How Will the New Flood Insurance Law Affect Your Policy?

Late last week, President Obama signed H.R.3370, the Menendez-Grimm Flood Reform Act (Menendez-Grimm) in to law. Menendez-Grimm repeals many of the reforms found in the Biggert-Waters Flood Reform Act, which was passed in 2012.  

Old Man River: Grandfathered rates return. Perhaps Menendez-Grimm’s most important reform is the restoration of grandfathered rates for more than 800,000 pre-FIRM properties. Pre-Flood Insurance Rate Map properties are those built before the community's first flood map was issued or prior to Jan. 1, 1975. Under Menendez-Grimm pre-FIRM properties that have been remapped into a higher-risk flood zone will be able retain the same lower rates they paid prior to remapping and the passage of Biggert-Waters and will experience less extreme yearly rate increases. It is important to note that while the yearly rate increases found in Menendez-Grimm are less severe than those found in Biggert-Waters the intention of both acts is the same, the eventual realization of actuarially sound rates on National Flood Insurance Program policies.


Under Biggert-Waters pre-FIRM properties were subject to yearly rate increases of up to 25 percent. With the passage of Menendez-Grimm, pre-FIRM properties will have their grandfathered rates restored for one policy year. At the end of the policy year, these properties will see standard yearly rate increases capped at 15 percent for a class of properties and 18 percent on any individual policy with the proviso that FEMA will try to minimize the number of insurance policies that annually cost more than 1 percent of the value of the property being insured. These increases will continue at the 15/18 level until the rates are deemed to be actuarially sound. It is estimated that between 800,000 and 1.1 million policies will be subject to the Menendez-Grimm rate increases. In addition, Menendez-Grimm requires that policyholders on grandfathered properties already hit by increased premiums, will receive refunds for overpaid premiums. These refunds will be paid by FEMA, not by the Write-Your-Own companies that assist in the administration of the policies. Menendez-Grimm does not exclude those with a second home in a flood zone and those with properties that that repeatedly experienced flood losses from the grandfathering provisions. Owners of these types of properties, approximately 250,000 policies, will continue to have their premiums increase by 25 percent until they reach actuarially sound rates.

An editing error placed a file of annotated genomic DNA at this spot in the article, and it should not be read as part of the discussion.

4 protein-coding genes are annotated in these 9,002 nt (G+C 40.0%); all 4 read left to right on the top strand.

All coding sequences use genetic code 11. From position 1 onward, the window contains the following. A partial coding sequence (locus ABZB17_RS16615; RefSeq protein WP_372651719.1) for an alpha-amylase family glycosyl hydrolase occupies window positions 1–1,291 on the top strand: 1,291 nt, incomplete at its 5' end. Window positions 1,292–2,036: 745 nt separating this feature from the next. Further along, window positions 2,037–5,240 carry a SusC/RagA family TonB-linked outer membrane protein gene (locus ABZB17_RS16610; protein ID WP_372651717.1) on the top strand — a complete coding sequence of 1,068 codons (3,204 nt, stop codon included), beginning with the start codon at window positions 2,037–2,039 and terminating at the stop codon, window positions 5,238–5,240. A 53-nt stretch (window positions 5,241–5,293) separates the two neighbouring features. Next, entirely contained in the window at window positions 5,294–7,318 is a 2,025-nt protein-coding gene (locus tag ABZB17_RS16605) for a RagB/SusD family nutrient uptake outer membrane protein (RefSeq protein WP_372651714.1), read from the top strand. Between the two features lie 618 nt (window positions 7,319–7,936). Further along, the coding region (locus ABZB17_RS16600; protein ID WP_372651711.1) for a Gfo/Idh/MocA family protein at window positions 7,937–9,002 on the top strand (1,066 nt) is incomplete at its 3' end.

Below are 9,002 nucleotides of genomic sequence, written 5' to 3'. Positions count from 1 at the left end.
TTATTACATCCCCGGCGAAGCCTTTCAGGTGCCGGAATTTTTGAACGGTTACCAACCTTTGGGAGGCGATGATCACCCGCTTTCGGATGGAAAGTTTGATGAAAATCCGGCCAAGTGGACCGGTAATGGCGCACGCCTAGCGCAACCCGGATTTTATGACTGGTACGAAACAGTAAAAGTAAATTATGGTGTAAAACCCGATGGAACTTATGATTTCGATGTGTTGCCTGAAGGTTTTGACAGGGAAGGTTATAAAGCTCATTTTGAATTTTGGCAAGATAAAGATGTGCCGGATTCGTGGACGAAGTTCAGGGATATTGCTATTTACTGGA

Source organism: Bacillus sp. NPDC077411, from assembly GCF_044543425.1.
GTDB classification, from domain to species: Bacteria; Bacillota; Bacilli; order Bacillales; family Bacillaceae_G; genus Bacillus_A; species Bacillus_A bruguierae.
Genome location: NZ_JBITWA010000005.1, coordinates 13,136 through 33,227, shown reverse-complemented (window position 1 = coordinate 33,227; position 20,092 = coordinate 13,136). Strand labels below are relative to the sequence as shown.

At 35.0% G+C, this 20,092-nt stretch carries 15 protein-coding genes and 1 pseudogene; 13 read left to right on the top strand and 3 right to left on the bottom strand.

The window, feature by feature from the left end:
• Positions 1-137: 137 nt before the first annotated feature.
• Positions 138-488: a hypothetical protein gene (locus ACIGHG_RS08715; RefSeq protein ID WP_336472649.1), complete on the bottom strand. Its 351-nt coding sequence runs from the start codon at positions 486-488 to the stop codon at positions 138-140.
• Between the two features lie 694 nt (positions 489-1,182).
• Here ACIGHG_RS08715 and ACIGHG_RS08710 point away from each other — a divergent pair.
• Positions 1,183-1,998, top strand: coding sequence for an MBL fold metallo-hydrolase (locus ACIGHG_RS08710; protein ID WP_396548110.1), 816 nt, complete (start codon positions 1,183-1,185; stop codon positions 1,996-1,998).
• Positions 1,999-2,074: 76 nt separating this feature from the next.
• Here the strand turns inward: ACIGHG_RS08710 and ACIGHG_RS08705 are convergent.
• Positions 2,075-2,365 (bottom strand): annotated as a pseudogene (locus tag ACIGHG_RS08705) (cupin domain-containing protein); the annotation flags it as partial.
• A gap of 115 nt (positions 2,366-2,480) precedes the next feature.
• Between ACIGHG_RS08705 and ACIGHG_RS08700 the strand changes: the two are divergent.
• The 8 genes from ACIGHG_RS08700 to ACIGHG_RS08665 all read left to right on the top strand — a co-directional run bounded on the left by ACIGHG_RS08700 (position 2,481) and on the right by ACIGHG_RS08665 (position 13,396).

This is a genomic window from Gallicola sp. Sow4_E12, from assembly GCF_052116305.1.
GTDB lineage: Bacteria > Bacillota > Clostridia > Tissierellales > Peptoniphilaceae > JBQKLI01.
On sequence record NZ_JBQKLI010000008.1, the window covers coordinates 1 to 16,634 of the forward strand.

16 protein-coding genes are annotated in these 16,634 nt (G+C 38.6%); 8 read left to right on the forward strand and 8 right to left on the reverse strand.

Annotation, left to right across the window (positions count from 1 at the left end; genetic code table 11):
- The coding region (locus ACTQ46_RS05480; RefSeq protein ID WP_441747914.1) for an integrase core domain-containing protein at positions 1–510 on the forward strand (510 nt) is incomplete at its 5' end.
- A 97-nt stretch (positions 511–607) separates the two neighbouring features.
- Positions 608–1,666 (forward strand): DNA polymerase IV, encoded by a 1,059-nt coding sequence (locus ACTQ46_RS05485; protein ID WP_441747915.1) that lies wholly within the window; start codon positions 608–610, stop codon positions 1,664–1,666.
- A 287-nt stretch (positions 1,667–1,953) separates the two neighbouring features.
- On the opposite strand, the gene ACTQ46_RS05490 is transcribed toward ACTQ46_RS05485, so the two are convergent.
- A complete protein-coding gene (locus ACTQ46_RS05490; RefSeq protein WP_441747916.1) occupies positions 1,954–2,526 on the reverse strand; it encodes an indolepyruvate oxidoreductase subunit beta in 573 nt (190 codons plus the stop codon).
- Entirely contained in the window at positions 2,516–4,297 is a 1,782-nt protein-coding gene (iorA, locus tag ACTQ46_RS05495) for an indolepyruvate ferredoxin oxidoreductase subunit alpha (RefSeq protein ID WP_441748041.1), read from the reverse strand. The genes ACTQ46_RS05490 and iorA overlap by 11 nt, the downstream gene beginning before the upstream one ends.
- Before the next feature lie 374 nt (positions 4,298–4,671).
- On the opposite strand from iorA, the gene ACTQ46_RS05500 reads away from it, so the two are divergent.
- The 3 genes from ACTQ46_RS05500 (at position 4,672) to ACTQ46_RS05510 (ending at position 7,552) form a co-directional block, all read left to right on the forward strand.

Location, location, location: Homebuyers retain seller rates. The 15/18 cap on rates might be the most notable reform of Menendez-Grimm, but it certainly is not the only rate reform found in the act. Menendez-Grimm also repeals the provision in Biggert-Waters that required homebuyers to pay the full-risk rate for pre-FIRM properties at the time of purchase. Under Menendez-Grimm homebuyers will receive the same treatment as the home seller meaning that instead of a homebuyer being faced with full-risk rate at the time of purchase they will be subject to the yearly 15/18 rate increases discussed above. Similarly Menendez-Grimm also repeals the provision in Biggert-Waters that required pre-FIRM property owners to pay the full-risk rate if they voluntarily purchase a new policy.


The devil is in the details: Miscellaneous provisions found in Menendez-Grimm. Other notable changes found in Menendez-Grimm are: premiums can now be paid in monthly installments; the mandatory requirement that policyholders buy coverage for detached buildings such as sheds and garages has been eliminated; and FEMA now will have 18 months rather than two years to complete the long-awaited affordability study.


To help pay for the changes, Menendez-Grimm will institute a surcharge on every flood policy. The surcharge will be $25 on residential properties, and $250 on businesses and second homes. Revenue from the assessments will be placed in the NFIP reserve fund.

Do you have a home inventory?

Keeping ‘score’ of your credit can affect your insurance prices